Winter is fast approaching and we’ve listed some of the challenges that winter creates for persons living with dementia, as well as ideas which can be used to address these challenges.
Decreased amount of sunlight affects our bodies natural internal clock and circadian rhythms which then has an influence on mood, behaviour, sleep patterns and routines. This worsens sundowning for the person living dementia, this means that persons living with dementia will experience sundowning earlier during the day. They may get into bed earlier and experience a disruption in their normal daily routine.
Possible solutions: Turn lights on earlier during the day and leave them on later during the morning. Remove sun blocking blinds and let the person with dementia rise with the sun. Go outside for walks and exercise whenever possible. Encourage and maintain a structured routine, which includes a good sleep-wake cycle. You may need to find activities or tasks for the person do to in the afternoon to avoid them from going to bed too early.
Decreased available amounts of vitamin D from the sunlight results in an increased risk of experiencing seasonal affective disorder (SAD), the older population, especially those living with dementia and those living within the northern parts of the world have an increased risk in developing SAD.
Possible solutions: Open blinds, curtains and doors, and let the light in. Take persons with dementia to sit in the sun in the late afternoon, enjoy tea times outside on the veranda. Eat vitamin D rich foods such as orange juice, liver, milk, yoghurt, fish and eggs.
Persons living with dementia lose their ability to dress appropriately for the weather, this leads to an increased risk of getting ill. They may also feel cold and uncomfortable but may not be able to express this which could lead to the person living with dementia becoming frustrated and irritated.
Possible solutions: Do daily checks of all residents to see whether they are dressed appropriately for the weather. Rather dress the person with dementia in layers of lightweight warm clothing as this allows for movement.
Outside activity limitations may be experienced, at Livewell we see that gardening and outside sports are affected by the weather.
Possible solutions: Adapt activities so that they can still bring on the same feelings of enjoyment and fulfilment as they did previously, instead of gardening outside, read books about gardening or do projects around pot plants/hanging plants which can be used inside the home.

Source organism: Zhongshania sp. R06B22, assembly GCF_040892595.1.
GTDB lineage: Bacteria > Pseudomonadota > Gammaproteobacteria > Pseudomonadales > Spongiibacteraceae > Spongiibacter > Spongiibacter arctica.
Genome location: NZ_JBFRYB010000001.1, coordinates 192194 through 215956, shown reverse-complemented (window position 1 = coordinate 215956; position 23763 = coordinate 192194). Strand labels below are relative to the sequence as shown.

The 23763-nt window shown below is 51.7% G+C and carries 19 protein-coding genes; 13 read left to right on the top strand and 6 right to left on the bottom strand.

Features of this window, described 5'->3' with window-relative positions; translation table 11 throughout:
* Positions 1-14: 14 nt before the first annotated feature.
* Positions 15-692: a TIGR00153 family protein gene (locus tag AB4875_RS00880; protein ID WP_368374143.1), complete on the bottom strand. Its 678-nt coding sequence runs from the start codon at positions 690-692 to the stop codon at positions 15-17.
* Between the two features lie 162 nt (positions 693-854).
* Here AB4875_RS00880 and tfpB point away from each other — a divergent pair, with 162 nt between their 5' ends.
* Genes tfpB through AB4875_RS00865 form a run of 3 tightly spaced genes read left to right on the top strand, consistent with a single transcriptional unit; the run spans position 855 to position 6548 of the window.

Increased aches and pains, the cold weather results in more joint pains, especially for elderly persons with arthritis.
Possible solutions: Warm showers in the morning may assist with pain and help the person feel more comfortable and this will also assist them to get moving.
Increased fall risks due to slippery surfaces caused by rain and colder weather.
Possible solutions: Persons with dementia experience visual perceptual challenges which can lead them not to see wet surfaces; this can lead to an increase in falls. During winter offer more assistance when going on an outing or walk. Ensure that the physical environment is safe, with grab rails, ensure that the person with dementia has got good quality non-slip shoes and encourage the person with dementia to take smaller strides.
Decreased activity levels.
- Ensure daily exercises are encouraged, find some suggestions below:
- Morning walks straight after breakfast, this will assist the person with dementia to maintain their level of mobility and increase their awareness after eating.
- Daily exercises while seated, this can be done with beach balls, balloons or big gym balls.
- Following instructions exercises, such as touch your nose with your left hand or bend your right big toe.
- Seated exercises for persons with decreased levels of mobility
- Having animals to walk such as dogs or feeding other outside animals such as chickens.